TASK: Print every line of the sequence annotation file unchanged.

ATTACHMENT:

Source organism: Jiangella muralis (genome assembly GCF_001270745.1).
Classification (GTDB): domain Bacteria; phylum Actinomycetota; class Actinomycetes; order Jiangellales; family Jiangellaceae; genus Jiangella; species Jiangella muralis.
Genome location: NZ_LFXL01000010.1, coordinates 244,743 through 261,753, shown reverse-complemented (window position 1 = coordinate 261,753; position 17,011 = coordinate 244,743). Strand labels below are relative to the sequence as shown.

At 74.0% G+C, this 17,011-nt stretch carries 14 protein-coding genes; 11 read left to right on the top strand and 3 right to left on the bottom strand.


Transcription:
Source organism: Jiangella muralis (genome assembly GCF_001270745.1).
Classification (GTDB): domain Bacteria; phylum Actinomycetota; class Actinomycetes; order Jiangellales; family Jiangellaceae; genus Jiangella; species Jiangella muralis.
Genome location: NZ_LFXL01000010.1, coordinates 244,743 through 261,753, shown reverse-complemented (window position 1 = coordinate 261,753; position 17,011 = coordinate 244,743). Strand labels below are relative to the sequence as shown.

At 74.0% G+C, this 17,011-nt stretch carries 14 protein-coding genes; 11 read left to right on the top strand and 3 right to left on the bottom strand.